Now, the essential conflict within Jadzia in this episode is that she does Not Want To Be Like Curzon, but apparently the way to Not Be Curzon is to just to refrain from blackballing a guy from the initiate training because he failed to live up to her unspoken, never-identified standards. As with the proto-universe plot, inaction (or, I guess, resetting the situation to what it was before the episode started) is the solution, but it's a dramatically unsatisfying solution because it is hard to believe this is how the mechanics work: if all Jadzia had to do to resolve the situation is "not be a jerk," then, well, what was the problem?

The vagueness of the Initiate training more or less makes the Arjin training seem like a low-level nightmare of spending a week interviewing for a job where one is not told *any* of the qualifications required. Now, I wouldn't actually be surprised if this is how the Trill really did run things, especially if we read the Trill's Joined Class as a kind of aristocratic caste who decide on the unjoined masses' futures entirely on whims, which seems increasingly likely with each Trill episode. Look, Arjin does seem nervous and he also seems like he might not know what to do post-Joining, but there's something incredibly cruel and arbitrary about the process as we see it, which seems to amount to asking people to first win Olympic gold medals and then win a beauty pageant and then flatter a judge in order to win the presidency -- the rarity of the symbionts makes essentially any "contest" unfair and ungainly. Similarly, while attempting to paint herself as Not Curzon, Jadzia spends her time passive-aggressively instructing Arjin to treat her like her best bud she doesn't need to impress, criticizing him when he tries to impress her and criticizing him when he's "honest" both. She comes across like the type of person who makes fun of a person for being fat and also looks askance at them when they diet. And, yes, this does turn out to be a "flaw" of Jadzia's in the episode, but the fuzziness of the thinking behind this program and what exactly is required means that her "redemption" hardly has any impact. It's not that I find Arjin that appealing anyway, but the contradictory standards Jadzia sets up for him basically means that it's hard to tell what he could have done, except be a fun-loving racht-eating tongo player, that would have impressed her.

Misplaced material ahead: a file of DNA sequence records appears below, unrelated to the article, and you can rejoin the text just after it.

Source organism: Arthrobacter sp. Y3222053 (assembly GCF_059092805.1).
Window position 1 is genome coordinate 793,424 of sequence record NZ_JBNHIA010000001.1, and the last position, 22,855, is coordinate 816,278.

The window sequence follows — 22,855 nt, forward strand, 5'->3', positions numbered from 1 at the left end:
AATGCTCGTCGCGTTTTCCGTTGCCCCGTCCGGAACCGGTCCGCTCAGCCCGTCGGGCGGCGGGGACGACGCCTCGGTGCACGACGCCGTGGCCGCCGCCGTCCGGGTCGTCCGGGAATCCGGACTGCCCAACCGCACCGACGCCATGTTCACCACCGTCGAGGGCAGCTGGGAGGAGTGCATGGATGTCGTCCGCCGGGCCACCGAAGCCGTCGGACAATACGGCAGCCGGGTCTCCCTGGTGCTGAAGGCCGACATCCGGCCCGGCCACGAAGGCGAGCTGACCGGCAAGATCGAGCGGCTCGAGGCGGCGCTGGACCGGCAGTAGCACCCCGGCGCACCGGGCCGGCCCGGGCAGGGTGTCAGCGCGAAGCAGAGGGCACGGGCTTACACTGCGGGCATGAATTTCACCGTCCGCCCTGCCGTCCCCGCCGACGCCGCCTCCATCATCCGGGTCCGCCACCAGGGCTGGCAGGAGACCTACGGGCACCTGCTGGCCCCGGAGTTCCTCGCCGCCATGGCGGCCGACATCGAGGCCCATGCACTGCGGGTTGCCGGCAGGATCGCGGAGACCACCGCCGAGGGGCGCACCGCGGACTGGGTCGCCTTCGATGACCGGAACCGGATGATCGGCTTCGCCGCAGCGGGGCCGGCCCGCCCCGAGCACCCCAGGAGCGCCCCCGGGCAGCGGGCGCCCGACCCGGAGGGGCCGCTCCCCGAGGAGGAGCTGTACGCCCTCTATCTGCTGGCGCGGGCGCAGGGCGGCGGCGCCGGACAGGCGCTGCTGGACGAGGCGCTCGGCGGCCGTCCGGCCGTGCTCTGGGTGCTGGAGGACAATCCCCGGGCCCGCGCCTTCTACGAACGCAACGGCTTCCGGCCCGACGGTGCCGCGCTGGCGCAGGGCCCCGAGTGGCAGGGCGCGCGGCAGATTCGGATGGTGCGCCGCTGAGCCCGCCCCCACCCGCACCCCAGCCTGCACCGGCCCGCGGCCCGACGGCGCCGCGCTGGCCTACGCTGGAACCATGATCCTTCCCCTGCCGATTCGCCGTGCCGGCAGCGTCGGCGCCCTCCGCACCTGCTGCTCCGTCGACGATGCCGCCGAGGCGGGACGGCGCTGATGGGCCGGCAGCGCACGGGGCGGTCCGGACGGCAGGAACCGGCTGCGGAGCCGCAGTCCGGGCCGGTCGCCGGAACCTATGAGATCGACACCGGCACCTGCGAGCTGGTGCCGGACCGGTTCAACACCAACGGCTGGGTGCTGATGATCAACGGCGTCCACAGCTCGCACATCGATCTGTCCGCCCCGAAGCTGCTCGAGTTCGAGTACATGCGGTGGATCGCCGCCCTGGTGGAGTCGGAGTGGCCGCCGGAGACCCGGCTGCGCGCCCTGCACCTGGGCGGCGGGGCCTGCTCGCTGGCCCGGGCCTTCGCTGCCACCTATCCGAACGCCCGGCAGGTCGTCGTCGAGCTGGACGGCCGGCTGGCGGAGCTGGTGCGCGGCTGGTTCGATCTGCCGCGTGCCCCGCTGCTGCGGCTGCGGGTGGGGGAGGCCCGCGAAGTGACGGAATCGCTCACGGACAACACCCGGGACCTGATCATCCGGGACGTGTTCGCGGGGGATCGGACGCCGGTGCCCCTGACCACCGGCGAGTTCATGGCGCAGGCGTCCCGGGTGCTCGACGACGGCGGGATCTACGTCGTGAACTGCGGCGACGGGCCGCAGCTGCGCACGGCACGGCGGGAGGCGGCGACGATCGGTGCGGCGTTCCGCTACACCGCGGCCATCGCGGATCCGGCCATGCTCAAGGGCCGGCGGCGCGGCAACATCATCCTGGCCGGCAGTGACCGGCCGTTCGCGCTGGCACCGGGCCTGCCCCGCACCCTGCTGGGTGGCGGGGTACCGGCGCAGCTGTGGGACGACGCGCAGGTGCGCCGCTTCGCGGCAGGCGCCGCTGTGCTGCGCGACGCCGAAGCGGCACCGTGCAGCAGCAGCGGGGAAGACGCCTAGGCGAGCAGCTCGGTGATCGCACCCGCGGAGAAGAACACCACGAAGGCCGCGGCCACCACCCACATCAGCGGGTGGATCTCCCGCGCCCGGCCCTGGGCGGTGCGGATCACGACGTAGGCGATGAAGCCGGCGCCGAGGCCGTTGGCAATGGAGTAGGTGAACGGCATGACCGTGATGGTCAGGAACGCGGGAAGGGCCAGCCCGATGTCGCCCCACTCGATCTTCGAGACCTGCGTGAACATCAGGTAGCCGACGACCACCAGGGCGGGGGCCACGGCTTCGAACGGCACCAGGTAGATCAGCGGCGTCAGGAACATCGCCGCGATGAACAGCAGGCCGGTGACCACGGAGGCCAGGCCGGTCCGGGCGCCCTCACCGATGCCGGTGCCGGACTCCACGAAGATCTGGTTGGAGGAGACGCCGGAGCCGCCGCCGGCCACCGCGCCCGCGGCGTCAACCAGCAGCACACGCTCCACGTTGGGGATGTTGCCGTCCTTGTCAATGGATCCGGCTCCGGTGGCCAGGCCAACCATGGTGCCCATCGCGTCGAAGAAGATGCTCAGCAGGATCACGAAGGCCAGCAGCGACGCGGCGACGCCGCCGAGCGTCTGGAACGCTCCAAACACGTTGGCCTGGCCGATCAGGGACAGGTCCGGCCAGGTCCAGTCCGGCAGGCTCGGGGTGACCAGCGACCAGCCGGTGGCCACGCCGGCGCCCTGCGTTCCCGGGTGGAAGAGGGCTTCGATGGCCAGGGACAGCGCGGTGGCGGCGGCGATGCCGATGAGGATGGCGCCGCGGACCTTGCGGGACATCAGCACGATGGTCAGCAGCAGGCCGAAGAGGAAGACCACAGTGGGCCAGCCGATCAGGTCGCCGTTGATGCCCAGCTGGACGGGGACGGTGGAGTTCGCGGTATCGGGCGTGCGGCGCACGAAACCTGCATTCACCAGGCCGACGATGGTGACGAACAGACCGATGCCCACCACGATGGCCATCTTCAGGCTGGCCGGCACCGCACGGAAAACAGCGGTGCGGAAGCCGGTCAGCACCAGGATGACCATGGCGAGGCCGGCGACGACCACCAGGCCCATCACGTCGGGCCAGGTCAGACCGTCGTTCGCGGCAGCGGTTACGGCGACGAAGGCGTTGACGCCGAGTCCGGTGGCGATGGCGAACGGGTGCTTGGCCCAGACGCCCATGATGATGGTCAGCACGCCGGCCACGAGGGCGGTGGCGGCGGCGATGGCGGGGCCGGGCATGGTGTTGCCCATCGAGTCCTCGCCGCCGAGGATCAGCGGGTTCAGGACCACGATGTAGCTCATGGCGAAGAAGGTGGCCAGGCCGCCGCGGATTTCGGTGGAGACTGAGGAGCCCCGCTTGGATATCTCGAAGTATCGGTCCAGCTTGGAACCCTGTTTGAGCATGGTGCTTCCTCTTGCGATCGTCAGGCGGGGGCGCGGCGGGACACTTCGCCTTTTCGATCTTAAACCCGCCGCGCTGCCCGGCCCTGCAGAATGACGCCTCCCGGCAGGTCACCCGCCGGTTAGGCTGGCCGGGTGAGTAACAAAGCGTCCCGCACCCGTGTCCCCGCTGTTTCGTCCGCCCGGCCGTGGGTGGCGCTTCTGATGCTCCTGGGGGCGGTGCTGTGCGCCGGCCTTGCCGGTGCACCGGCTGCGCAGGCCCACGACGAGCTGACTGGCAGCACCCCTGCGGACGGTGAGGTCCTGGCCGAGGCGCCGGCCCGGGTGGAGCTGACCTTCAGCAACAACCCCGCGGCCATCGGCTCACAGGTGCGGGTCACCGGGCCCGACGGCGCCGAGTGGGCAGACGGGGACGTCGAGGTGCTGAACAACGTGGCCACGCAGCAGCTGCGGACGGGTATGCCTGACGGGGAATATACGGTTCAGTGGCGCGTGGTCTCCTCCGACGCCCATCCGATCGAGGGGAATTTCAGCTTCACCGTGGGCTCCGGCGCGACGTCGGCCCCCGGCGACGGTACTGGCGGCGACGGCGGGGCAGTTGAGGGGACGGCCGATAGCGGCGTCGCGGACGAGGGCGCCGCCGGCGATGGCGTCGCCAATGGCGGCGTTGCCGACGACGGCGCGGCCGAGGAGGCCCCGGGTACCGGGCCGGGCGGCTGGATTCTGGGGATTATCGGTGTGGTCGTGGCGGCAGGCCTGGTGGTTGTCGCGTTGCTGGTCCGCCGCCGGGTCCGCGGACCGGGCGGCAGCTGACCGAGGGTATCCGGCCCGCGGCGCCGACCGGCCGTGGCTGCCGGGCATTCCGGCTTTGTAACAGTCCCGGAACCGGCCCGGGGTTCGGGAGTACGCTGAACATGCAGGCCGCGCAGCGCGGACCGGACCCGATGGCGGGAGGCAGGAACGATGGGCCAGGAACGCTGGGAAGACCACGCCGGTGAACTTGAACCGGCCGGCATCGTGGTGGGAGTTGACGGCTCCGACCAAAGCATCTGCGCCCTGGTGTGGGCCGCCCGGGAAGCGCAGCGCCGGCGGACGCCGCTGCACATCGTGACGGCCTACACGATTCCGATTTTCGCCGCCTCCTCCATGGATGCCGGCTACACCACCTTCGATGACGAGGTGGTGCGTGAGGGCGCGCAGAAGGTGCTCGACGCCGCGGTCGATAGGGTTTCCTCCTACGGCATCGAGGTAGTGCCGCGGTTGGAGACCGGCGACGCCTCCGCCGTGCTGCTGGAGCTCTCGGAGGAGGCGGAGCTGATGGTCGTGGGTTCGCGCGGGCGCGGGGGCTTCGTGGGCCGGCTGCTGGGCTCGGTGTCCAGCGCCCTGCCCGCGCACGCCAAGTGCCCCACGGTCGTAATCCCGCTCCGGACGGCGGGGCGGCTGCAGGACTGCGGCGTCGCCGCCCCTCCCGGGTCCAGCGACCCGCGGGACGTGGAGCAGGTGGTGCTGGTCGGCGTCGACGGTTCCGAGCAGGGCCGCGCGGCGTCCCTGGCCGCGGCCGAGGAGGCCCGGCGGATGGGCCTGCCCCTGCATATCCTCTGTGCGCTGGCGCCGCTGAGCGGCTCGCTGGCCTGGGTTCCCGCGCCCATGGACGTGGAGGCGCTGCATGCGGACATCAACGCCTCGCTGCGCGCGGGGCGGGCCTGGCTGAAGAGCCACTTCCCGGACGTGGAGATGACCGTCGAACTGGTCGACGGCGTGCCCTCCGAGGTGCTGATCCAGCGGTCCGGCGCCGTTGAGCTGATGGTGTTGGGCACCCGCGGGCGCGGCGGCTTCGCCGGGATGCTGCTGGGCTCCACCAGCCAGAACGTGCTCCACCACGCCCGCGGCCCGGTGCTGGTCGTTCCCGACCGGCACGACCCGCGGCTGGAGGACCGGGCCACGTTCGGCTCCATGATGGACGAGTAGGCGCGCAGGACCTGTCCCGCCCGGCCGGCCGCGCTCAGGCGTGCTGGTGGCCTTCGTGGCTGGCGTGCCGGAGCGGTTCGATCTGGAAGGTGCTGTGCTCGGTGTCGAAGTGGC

What I do like in the episode is that we learn a bit of Jadzia's backstory with Curzon. The idea that Jadzia *was* a shy and driven person before joining, and that it was the result of the Joining that made her into the fun-loving party animal she is now, helps also to join her s1 characterization to her s2 (especially when Arjin mentions that he expected her to be serene), suggesting (perhaps) that Jadzia Dax started as closer to Jadzia's quiet drivenness combined with an attempt to put on the serenity she *expected* to have post-joining, and she gradually became more of the post-s1 Jadzia Dax that we come to recognize. That's cool. The notion that Curzon rejected her and then came to accept her application is an interesting backstory, one which "Facets" complicates in ways that are maybe good, maybe not (will decide when I get there). The Sisko/Dax scene is pretty good.